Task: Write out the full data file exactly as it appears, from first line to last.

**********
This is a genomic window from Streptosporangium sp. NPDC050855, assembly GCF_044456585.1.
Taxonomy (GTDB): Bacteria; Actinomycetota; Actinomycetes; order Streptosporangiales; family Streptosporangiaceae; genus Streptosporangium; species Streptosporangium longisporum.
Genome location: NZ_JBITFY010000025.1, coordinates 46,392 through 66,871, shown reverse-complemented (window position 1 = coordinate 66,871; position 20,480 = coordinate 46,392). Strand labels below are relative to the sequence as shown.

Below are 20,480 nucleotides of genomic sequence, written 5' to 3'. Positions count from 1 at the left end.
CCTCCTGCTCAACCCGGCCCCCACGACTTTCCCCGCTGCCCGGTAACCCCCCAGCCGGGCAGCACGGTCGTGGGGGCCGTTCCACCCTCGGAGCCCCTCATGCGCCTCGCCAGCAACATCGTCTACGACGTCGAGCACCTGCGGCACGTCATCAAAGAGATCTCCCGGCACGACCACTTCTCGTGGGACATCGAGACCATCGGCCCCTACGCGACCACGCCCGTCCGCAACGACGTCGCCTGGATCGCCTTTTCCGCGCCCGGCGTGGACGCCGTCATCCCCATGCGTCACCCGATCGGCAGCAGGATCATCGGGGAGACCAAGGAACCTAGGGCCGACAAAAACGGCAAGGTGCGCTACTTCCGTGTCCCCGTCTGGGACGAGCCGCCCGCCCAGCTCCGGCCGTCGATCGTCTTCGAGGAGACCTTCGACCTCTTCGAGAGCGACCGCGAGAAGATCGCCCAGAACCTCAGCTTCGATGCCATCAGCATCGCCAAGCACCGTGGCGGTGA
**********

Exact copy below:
This is a genomic window from Streptosporangium sp. NPDC050855, assembly GCF_044456585.1.
Taxonomy (GTDB): Bacteria; Actinomycetota; Actinomycetes; order Streptosporangiales; family Streptosporangiaceae; genus Streptosporangium; species Streptosporangium longisporum.
Genome location: NZ_JBITFY010000025.1, coordinates 46,392 through 66,871, shown reverse-complemented (window position 1 = coordinate 66,871; position 20,480 = coordinate 46,392). Strand labels below are relative to the sequence as shown.

Below are 20,480 nucleotides of genomic sequence, written 5' to 3'. Positions count from 1 at the left end.
CCTCCTGCTCAACCCGGCCCCCACGACTTTCCCCGCTGCCCGGTAACCCCCCAGCCGGGCAGCACGGTCGTGGGGGCCGTTCCACCCTCGGAGCCCCTCATGCGCCTCGCCAGCAACATCGTCTACGACGTCGAGCACCTGCGGCACGTCATCAAAGAGATCTCCCGGCACGACCACTTCTCGTGGGACATCGAGACCATCGGCCCCTACGCGACCACGCCCGTCCGCAACGACGTCGCCTGGATCGCCTTTTCCGCGCCCGGCGTGGACGCCGTCATCCCCATGCGTCACCCGATCGGCAGCAGGATCATCGGGGAGACCAAGGAACCTAGGGCCGACAAAAACGGCAAGGTGCGCTACTTCCGTGTCCCCGTCTGGGACGAGCCGCCCGCCCAGCTCCGGCCGTCGATCGTCTTCGAGGAGACCTTCGACCTCTTCGAGAGCGACCGCGAGAAGATCGCCCAGAACCTCAGCTTCGATGCCATCAGCATCGCCAAGCACCGTGGCGGTGA